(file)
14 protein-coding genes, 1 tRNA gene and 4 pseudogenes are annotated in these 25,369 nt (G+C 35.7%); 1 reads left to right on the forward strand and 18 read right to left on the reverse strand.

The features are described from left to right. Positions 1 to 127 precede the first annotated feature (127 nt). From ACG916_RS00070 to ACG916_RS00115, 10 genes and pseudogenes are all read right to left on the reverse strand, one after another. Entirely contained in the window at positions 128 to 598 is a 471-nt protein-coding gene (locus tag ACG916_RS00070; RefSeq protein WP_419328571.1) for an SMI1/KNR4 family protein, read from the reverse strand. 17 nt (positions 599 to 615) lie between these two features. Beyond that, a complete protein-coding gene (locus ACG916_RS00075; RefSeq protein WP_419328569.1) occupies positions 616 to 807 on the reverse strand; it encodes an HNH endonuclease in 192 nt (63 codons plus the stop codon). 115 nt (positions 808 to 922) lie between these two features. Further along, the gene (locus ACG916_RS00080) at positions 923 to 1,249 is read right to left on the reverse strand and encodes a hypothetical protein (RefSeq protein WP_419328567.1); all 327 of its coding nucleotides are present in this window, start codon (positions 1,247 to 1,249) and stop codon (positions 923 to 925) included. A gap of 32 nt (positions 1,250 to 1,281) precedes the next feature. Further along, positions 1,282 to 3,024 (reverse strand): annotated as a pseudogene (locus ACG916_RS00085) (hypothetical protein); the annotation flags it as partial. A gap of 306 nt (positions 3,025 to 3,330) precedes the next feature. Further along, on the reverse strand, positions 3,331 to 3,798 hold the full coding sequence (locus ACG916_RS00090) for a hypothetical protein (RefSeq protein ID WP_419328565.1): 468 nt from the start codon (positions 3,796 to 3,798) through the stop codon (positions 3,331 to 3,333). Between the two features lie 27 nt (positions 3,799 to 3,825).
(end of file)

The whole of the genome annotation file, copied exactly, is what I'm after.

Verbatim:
14 protein-coding genes, 1 tRNA gene and 4 pseudogenes are annotated in these 25,369 nt (G+C 35.7%); 1 reads left to right on the forward strand and 18 read right to left on the reverse strand.

The features are described from left to right. Positions 1 to 127 precede the first annotated feature (127 nt). From ACG916_RS00070 to ACG916_RS00115, 10 genes and pseudogenes are all read right to left on the reverse strand, one after another. Entirely contained in the window at positions 128 to 598 is a 471-nt protein-coding gene (locus tag ACG916_RS00070; RefSeq protein WP_419328571.1) for an SMI1/KNR4 family protein, read from the reverse strand. 17 nt (positions 599 to 615) lie between these two features. Beyond that, a complete protein-coding gene (locus ACG916_RS00075; RefSeq protein WP_419328569.1) occupies positions 616 to 807 on the reverse strand; it encodes an HNH endonuclease in 192 nt (63 codons plus the stop codon). 115 nt (positions 808 to 922) lie between these two features. Further along, the gene (locus ACG916_RS00080) at positions 923 to 1,249 is read right to left on the reverse strand and encodes a hypothetical protein (RefSeq protein WP_419328567.1); all 327 of its coding nucleotides are present in this window, start codon (positions 1,247 to 1,249) and stop codon (positions 923 to 925) included. A gap of 32 nt (positions 1,250 to 1,281) precedes the next feature. Further along, positions 1,282 to 3,024 (reverse strand): annotated as a pseudogene (locus ACG916_RS00085) (hypothetical protein); the annotation flags it as partial. A gap of 306 nt (positions 3,025 to 3,330) precedes the next feature. Further along, on the reverse strand, positions 3,331 to 3,798 hold the full coding sequence (locus ACG916_RS00090) for a hypothetical protein (RefSeq protein ID WP_419328565.1): 468 nt from the start codon (positions 3,796 to 3,798) through the stop codon (positions 3,331 to 3,333). Between the two features lie 27 nt (positions 3,799 to 3,825).